When you read this, you might be asking “why don’t we have these CDC target pensions today?”  The reason is that while we have the enabling legislation for them (set out in the Defined Ambition section of Pensions Act 2015) we don’t have the secondary regulations which tell us the controls that need to be in place for these pensions to act within the law.

While organisations could set up a CDC plan today, it would be a foolish person who would, since without rules, such a plan would be a hostage to fortune (and ambulance chasers).

We saw the secondary regulations being built in 2015, but by the time this was going on ,we had a new Government , one that was more interested in bedding down the freedoms and auto-enrolment than writing regulations for a product for which they saw no immediate demand.

I now see considerable demand. Most obviously from Royal Mail but potentially from USS. We may have missed the boat with BHS and BSPS but they too could have moved to a CDC arrangement for future contributions.

I see demand growing among the master trusts to use CDC to pay target pensions. Some insurers may even see the target pension as better for the FAMR constituency , than advised drawdown. I see an immediate need for a default product for those transferring away from defined benefit schemes.

While in the very short-term, workplace pensions, advised drawdown and cash balance arrangements  can pick up the slack, there needs to be a solution for the next decade. It will probably take 2 to 3 years to complete the secondary regulations – though this could be sped up with real intent from Government.

The snag is that we can’t do CDC or provide target pensions today. We need to get to it and start writing those regulations early in 2018. If we don’t – we risk the kind of disputes that we expected at Royal Mail and are expecting at USS. We will see more Port Talbots and we will see increasing numbers of DC dependent savers becoming frustrated with pension freedoms which prove illusory.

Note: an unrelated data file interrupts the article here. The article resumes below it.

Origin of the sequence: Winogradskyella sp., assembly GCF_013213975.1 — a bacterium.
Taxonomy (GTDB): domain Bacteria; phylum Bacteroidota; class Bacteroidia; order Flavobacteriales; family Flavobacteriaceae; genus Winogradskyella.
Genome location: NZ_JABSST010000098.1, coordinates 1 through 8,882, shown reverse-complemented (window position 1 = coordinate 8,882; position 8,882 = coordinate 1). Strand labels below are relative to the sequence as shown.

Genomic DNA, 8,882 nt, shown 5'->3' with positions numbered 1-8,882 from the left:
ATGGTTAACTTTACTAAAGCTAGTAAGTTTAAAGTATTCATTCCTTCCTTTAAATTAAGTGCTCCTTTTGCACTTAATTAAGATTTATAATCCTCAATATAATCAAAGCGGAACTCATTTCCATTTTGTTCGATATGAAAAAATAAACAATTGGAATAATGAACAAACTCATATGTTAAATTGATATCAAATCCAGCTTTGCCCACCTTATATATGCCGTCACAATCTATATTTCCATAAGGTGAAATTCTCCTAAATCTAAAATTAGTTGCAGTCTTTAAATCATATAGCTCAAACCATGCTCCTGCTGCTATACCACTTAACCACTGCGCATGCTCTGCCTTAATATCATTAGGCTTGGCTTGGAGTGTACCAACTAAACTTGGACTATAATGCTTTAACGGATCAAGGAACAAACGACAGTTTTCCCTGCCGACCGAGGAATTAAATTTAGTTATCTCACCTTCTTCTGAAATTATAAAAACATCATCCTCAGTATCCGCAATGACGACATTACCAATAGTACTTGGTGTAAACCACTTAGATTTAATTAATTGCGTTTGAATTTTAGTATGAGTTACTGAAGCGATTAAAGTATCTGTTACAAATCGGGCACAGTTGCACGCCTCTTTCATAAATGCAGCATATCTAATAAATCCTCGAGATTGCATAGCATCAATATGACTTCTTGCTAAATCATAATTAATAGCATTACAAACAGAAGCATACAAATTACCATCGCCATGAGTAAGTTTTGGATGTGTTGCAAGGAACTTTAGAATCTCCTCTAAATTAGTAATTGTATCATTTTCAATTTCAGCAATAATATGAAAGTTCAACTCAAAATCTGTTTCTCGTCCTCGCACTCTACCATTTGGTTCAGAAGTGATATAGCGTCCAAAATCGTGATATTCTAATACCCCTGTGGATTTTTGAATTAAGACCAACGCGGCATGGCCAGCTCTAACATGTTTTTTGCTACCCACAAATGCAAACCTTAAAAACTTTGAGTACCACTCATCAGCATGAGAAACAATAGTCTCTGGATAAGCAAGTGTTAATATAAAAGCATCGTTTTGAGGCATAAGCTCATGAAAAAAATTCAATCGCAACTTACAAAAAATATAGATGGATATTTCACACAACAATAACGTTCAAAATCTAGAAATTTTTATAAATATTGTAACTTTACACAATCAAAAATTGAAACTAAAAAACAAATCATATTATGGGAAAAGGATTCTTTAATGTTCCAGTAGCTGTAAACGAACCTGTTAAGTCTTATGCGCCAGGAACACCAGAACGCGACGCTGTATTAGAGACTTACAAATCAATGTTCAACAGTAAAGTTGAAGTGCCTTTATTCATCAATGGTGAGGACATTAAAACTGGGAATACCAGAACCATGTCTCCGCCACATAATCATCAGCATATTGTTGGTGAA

As one Port Talbot steel-worker said to me

“I want freedom from these freedoms!”


Immediate positive affirmative action – write to Clark Charlotte STRATEGY DIRECTOR FOR PRIVATE PENSIONS <CHARLOTTE.CLARK@DWP.GSI.GOV.UK> and make a submission to the Work and Pensions Select Committee


freedom zappa





About henry tapper

Founder of the Pension PlayPen,, partner of Stella, father of Olly . I am the Pension Plowman
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2 Responses to Target pensions – freedom from freedoms

  1. John Mather says:

    Henry The failure starts with the assumption that the DB can deliver on the promised benefit. In some fields it would be called misselling

    The Protection fund gives some comfort for a failure at this first hurdle.

    The current fashion of transfers could be simplified and solvency of scheme improved by denying transfers where the promised benefit were less than a measurable outcome such as 50% of National Average Wage set each September when other announcements are made.

    The State Pension provides around 24% of NAW. Combined not a bad outcome for the most vulnerable and less numerate in society

    Advice then would only be required for the cases where special circumstances might apply.

    There is also a case for limiting the DB pension promise to say twice NAW as you say there are more ways to save for retirement and many more than three routes to income from capital, but that is where whole of market IFAs can help.

    Trying to have a mass market solution to an individual circumstance is illogical advice needs to be bespoke.

    The regulators need to stop hacking at the leaves and turn attention to the roots of the issue

    Merry Christmas


  2. dearieme says:

    “CDC target pensions are likely to pay out more”: your four points are rather persuasive. What action would be necessary to prevent political/bureaucratic rent-seekers from lumbering such a scheme with costs that might negate the advantages?